An alcoholic fell on his knees and cried out to God for help. God heard his cry, and in quite an extraordinary way he touched the man’s heart, and led him out of the bondage of his addiction. This was a dramatic spiritual experience for the man, who felt as if he had been born again. In the workplace he spoke of this extraordinary intervention of God, and how he had now turned his will and his life over to the care of Jesus. One man scoffed, “Don’t tell me you have started to believe all that rubbish about miracles, about turning water into wine, for example.” “Well now,” said the man, “speaking of miracles, in my house God has actually turned wine into food.”
- Miracles begin when I stop playing God, and God is free to take over, and be God!
- It is not possible for a person to fall on his knees, cry out to God, and not be heard.
- taken from “150 More Stories for Preachers and Teachers” by Jack McArdle
Sirach 36: 14-18a
Vindicate those whom you created first, fulfil what has been prophesised in your name.
Give those who wait for you their reward, let your prophets be proved true.
Grant, Lord, the prayer of your servants, in the terms of Aaron’s blessing on your people,
so that all the earth’s inhabitants may acknowledge that you are the Lord, the everlasting God.
They were on the road, going up to Jerusalem; Jesus was walking on ahead of them; they were in a daze, and those who followed were apprehensive. Once more taking the Twelve aside he began to tell them what was going to happen to him, ‘Now we are going up to Jerusalem, and the Son of man is about to be handed over to the chief priests and the scribes. They will condemn him to death and will hand him over to the gentiles, who will mock him and spit at him and scourge him and put him to death; and after three days he will rise again.’
James and John, the sons of Zebedee, approached him. ‘Master,’ they said to him, ‘We want you to do us a favour.’ He said to them, ‘What is it you want me to do for you?’ They said to him, ‘Allow us to sit one at your right hand and the other at your left in your glory.’ But Jesus said to them, ‘You do not know what you are asking. Can you drink the cup that I shall drink, or be baptised with the baptism with which I shall be baptised?’ They replied, ‘We can.’ Jesus said to them, ‘The cup that I shall drink you shall drink, and with the baptism with which I shall be baptised you shall be baptised, but as for seats at my right hand or my left, these are not mine to grant; they belong to those to whom they have been allotted.’
When the other ten heard this they began to feel indignant with James and John, so Jesus called them to him and said to them, ‘You know that among the gentiles those they call their rulers lord it over them, and their great men make their authority felt. Among you this is not to happen. No; anyone who wants to become great among you must be your servant, and anyone who wants to be first among you must be slave to all. For the Son of man himself came not to be served but to serve, and to give his life as a ransom for many.’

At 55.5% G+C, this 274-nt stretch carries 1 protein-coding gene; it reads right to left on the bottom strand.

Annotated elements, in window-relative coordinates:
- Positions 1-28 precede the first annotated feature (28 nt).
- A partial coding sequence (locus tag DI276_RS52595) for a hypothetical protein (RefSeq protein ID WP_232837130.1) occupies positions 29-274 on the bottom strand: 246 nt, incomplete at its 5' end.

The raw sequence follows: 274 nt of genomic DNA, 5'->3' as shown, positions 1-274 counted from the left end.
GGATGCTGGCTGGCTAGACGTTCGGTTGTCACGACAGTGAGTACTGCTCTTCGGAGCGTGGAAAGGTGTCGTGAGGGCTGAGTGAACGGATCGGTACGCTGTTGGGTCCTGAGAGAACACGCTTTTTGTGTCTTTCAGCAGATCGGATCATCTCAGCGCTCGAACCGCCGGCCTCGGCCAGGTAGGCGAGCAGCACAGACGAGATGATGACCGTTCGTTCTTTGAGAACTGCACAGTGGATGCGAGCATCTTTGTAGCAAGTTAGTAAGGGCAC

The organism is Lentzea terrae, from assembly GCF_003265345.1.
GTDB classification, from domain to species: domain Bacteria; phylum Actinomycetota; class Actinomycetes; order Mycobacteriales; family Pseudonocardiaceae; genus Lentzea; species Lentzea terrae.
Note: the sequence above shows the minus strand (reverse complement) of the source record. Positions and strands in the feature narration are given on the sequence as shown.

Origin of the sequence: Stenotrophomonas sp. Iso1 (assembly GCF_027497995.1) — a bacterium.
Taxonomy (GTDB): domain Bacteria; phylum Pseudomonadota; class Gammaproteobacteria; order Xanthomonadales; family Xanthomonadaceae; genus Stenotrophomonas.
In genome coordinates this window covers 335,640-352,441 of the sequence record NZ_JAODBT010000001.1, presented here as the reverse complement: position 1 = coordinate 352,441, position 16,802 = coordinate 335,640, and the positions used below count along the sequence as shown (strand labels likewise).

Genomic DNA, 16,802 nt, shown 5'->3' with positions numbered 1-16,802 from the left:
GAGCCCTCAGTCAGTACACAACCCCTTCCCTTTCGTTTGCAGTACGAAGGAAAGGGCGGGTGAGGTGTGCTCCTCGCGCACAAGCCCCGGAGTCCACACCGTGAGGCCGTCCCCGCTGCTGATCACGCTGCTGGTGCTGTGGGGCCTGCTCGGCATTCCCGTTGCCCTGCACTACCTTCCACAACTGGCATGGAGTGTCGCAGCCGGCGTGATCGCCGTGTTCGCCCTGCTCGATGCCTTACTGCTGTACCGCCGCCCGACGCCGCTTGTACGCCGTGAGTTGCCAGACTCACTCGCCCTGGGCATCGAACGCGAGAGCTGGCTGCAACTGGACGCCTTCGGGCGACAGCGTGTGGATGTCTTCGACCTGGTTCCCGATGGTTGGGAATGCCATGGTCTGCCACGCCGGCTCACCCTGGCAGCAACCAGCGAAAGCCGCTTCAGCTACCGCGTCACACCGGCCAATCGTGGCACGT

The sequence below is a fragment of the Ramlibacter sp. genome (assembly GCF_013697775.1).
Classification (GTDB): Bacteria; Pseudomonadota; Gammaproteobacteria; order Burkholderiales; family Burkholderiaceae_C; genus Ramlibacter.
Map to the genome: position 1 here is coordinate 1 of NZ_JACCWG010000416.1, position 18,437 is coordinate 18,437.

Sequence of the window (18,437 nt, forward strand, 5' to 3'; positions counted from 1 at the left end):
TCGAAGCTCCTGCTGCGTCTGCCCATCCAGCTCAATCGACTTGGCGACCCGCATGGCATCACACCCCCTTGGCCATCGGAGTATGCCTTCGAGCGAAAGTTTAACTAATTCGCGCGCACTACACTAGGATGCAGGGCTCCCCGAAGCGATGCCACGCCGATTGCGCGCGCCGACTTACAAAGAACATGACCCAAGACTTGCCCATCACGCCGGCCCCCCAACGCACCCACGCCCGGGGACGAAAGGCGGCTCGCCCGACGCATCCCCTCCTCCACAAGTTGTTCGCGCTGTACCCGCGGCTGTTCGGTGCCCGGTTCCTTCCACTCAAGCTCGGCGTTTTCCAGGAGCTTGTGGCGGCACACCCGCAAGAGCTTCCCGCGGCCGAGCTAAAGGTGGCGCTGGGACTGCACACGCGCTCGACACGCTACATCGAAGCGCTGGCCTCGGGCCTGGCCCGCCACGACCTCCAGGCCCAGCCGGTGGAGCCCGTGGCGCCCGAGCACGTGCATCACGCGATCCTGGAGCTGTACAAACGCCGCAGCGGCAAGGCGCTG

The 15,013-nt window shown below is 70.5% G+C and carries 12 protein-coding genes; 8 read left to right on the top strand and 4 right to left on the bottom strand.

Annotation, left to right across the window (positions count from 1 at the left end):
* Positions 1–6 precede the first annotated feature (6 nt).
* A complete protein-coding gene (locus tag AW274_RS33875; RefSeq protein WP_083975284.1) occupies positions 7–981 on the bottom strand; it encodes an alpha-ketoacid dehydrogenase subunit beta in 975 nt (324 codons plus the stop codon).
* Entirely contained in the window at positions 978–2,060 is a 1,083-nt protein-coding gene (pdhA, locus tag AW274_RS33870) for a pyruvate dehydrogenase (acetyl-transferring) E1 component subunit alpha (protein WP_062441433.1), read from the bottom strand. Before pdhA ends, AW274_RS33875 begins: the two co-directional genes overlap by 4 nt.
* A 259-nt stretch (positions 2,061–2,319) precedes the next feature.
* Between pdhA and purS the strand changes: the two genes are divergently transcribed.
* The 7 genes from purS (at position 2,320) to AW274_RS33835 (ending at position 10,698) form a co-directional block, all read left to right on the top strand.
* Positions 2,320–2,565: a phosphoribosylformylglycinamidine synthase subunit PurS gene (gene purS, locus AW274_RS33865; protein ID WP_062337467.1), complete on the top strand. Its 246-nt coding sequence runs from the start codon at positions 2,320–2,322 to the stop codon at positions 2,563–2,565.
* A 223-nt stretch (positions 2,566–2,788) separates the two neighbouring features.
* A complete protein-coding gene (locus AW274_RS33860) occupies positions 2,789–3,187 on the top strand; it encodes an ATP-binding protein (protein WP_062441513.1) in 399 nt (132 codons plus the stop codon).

In the Gospel reading, one can realise that God uses our lives to bring ourselves to new stages of our faith journeys.
How many times have we wished that we were financially, academically, emotionally, socially well-to-do, or are jealous of those who are? Of these times, how often have you acknowledged these desires and feelings, and brought them to prayer? I say ‘acknowledged’ because many of us in our busyness often push these thoughts aside and try to focus on what we think is doing God’s will. Many of us wouldn’t go to God and admit ‘I think I want a lot of money’ because we have been taught that money isn’t everything. Or that one cannot serve two masters at the same time.
Those of us who have are in the position of the sons of Zebedee every time we make that sort of seemingly ungodly request.
But—surprise—God wants us to tell Him all the desires of our hearts. Even those that go ‘Let us sit at your left and right.’ Sometimes it’s baffling how such desires can block out our focus on the Father. No matter how much we try to focus by pushing them away, we can’t. In the words of a priest who directed a retreat I attended, it’s as if someone switched off all the lights. Where is God? you ask.
Next time, try to be like the sons of Zebedee. Ask the Lord, and deal with the problem at hand. For a while, you will look like you are doing the wrong thing. But as we continue reading the Gospel passage, we find that it is through such desires that God will speak to us. As a result of James and John’s request, Jesus could give the great lesson that He later demonstrated at the washing of the feet—one must serve in order to lead.
Listening to God requires attention, and if something is taking away that attention, dealing with it is sometimes the best way to go back, and the best way to allow Him to speak to you.
(Today’s OXYGEN by Regina Xie)
Prayer: Lord, guide us who are in the dark.
Give thanks to the Lord for: His great plan for us.
Thu, 31 May – Zephaniah 3:14-14 or Romans 12:9-16b; Luke 1:39-56; Feast of the Visitation of the Virgin Mary
Fri, 01 Jun – Sirach 44:1, 9-13; Mark 11:11-26; Memorial for St. Justin, martyr
Sat, 02 Jun – Sirach 51:12-20; Mark 11:11-25, 27-33; Memorial for Sts. Marcellinus & Peter, martyr
Sun, 03 Jun – Proverbs 8:22-31; Romans 5:1-5; John 16:12-15; Feast of the Most Holy Trinity
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Disclaimer: The reflections expressed in this e-mail are the writer’s own. They may not necessarily reflect the teachings of the Catholic Church. Nonetheless we should all be able to learn something from it.